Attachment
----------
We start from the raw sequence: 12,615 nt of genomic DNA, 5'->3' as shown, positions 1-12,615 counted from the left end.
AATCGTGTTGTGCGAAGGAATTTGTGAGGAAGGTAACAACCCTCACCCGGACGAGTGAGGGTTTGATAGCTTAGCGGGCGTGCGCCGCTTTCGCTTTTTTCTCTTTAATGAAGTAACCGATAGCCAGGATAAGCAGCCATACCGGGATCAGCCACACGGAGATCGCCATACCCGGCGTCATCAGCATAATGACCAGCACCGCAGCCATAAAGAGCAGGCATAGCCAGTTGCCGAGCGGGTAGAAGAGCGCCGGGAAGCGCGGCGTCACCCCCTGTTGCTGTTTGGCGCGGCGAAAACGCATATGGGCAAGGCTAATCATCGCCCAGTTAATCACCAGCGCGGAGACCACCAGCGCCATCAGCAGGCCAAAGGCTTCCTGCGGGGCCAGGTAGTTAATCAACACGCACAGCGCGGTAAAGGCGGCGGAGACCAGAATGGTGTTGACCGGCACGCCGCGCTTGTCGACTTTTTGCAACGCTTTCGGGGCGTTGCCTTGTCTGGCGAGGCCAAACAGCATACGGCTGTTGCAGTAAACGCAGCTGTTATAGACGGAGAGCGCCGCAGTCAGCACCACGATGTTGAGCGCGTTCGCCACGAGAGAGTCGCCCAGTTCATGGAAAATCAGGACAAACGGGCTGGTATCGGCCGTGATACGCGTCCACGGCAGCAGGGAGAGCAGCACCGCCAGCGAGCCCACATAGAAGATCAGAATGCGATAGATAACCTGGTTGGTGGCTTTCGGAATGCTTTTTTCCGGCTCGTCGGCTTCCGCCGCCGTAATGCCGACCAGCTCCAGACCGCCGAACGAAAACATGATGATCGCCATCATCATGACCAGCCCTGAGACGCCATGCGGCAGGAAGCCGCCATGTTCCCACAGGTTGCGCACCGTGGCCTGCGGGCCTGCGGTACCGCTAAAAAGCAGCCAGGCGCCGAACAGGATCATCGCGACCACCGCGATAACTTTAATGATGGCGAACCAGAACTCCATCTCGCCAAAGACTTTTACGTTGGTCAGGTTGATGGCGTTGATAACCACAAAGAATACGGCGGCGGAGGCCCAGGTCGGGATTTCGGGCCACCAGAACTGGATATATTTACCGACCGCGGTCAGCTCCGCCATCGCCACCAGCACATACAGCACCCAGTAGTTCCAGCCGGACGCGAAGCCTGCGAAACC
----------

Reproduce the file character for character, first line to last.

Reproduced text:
We start from the raw sequence: 12,615 nt of genomic DNA, 5'->3' as shown, positions 1-12,615 counted from the left end.
AATCGTGTTGTGCGAAGGAATTTGTGAGGAAGGTAACAACCCTCACCCGGACGAGTGAGGGTTTGATAGCTTAGCGGGCGTGCGCCGCTTTCGCTTTTTTCTCTTTAATGAAGTAACCGATAGCCAGGATAAGCAGCCATACCGGGATCAGCCACACGGAGATCGCCATACCCGGCGTCATCAGCATAATGACCAGCACCGCAGCCATAAAGAGCAGGCATAGCCAGTTGCCGAGCGGGTAGAAGAGCGCCGGGAAGCGCGGCGTCACCCCCTGTTGCTGTTTGGCGCGGCGAAAACGCATATGGGCAAGGCTAATCATCGCCCAGTTAATCACCAGCGCGGAGACCACCAGCGCCATCAGCAGGCCAAAGGCTTCCTGCGGGGCCAGGTAGTTAATCAACACGCACAGCGCGGTAAAGGCGGCGGAGACCAGAATGGTGTTGACCGGCACGCCGCGCTTGTCGACTTTTTGCAACGCTTTCGGGGCGTTGCCTTGTCTGGCGAGGCCAAACAGCATACGGCTGTTGCAGTAAACGCAGCTGTTATAGACGGAGAGCGCCGCAGTCAGCACCACGATGTTGAGCGCGTTCGCCACGAGAGAGTCGCCCAGTTCATGGAAAATCAGGACAAACGGGCTGGTATCGGCCGTGATACGCGTCCACGGCAGCAGGGAGAGCAGCACCGCCAGCGAGCCCACATAGAAGATCAGAATGCGATAGATAACCTGGTTGGTGGCTTTCGGAATGCTTTTTTCCGGCTCGTCGGCTTCCGCCGCCGTAATGCCGACCAGCTCCAGACCGCCGAACGAAAACATGATGATCGCCATCATCATGACCAGCCCTGAGACGCCATGCGGCAGGAAGCCGCCATGTTCCCACAGGTTGCGCACCGTGGCCTGCGGGCCTGCGGTACCGCTAAAAAGCAGCCAGGCGCCGAACAGGATCATCGCGACCACCGCGATAACTTTAATGATGGCGAACCAGAACTCCATCTCGCCAAAGACTTTTACGTTGGTCAGGTTGATGGCGTTGATAACCACAAAGAATACGGCGGCGGAGGCCCAGGTCGGGATTTCGGGCCACCAGAACTGGATATATTTACCGACCGCGGTCAGCTCCGCCATCGCCACCAGCACATACAGCACCCAGTAGTTCCAGCCGGACGCGAAGCCTGCGAAACC